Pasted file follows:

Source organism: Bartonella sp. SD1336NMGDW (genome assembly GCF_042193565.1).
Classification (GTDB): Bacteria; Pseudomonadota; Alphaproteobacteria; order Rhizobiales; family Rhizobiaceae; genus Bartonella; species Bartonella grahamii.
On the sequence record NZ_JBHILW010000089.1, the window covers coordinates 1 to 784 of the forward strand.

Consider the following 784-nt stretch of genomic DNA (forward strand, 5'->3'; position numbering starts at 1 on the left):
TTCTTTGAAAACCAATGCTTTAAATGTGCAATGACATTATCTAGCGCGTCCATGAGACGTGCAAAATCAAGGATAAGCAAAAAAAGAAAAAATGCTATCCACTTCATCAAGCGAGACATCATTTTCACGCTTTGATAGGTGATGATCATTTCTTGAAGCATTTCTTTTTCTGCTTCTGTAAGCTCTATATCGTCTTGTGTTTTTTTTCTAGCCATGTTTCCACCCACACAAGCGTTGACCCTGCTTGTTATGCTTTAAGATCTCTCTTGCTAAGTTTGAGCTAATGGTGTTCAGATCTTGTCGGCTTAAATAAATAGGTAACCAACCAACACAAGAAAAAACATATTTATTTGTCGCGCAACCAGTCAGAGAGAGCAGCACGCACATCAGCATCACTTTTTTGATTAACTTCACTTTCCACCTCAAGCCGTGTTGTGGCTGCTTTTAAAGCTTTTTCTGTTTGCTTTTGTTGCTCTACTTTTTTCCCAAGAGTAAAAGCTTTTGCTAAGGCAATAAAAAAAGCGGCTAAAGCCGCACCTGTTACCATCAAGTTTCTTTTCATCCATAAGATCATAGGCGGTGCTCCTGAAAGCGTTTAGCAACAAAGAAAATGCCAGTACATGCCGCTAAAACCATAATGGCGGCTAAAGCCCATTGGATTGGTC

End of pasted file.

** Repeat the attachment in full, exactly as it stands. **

Source organism: Bartonella sp. SD1336NMGDW (genome assembly GCF_042193565.1).
Classification (GTDB): Bacteria; Pseudomonadota; Alphaproteobacteria; order Rhizobiales; family Rhizobiaceae; genus Bartonella; species Bartonella grahamii.
On the sequence record NZ_JBHILW010000089.1, the window covers coordinates 1 to 784 of the forward strand.

Consider the following 784-nt stretch of genomic DNA (forward strand, 5'->3'; position numbering starts at 1 on the left):
TTCTTTGAAAACCAATGCTTTAAATGTGCAATGACATTATCTAGCGCGTCCATGAGACGTGCAAAATCAAGGATAAGCAAAAAAAGAAAAAATGCTATCCACTTCATCAAGCGAGACATCATTTTCACGCTTTGATAGGTGATGATCATTTCTTGAAGCATTTCTTTTTCTGCTTCTGTAAGCTCTATATCGTCTTGTGTTTTTTTTCTAGCCATGTTTCCACCCACACAAGCGTTGACCCTGCTTGTTATGCTTTAAGATCTCTCTTGCTAAGTTTGAGCTAATGGTGTTCAGATCTTGTCGGCTTAAATAAATAGGTAACCAACCAACACAAGAAAAAACATATTTATTTGTCGCGCAACCAGTCAGAGAGAGCAGCACGCACATCAGCATCACTTTTTTGATTAACTTCACTTTCCACCTCAAGCCGTGTTGTGGCTGCTTTTAAAGCTTTTTCTGTTTGCTTTTGTTGCTCTACTTTTTTCCCAAGAGTAAAAGCTTTTGCTAAGGCAATAAAAAAAGCGGCTAAAGCCGCACCTGTTACCATCAAGTTTCTTTTCATCCATAAGATCATAGGCGGTGCTCCTGAAAGCGTTTAGCAACAAAGAAAATGCCAGTACATGCCGCTAAAACCATAATGGCGGCTAAAGCCCATTGGATTGGTC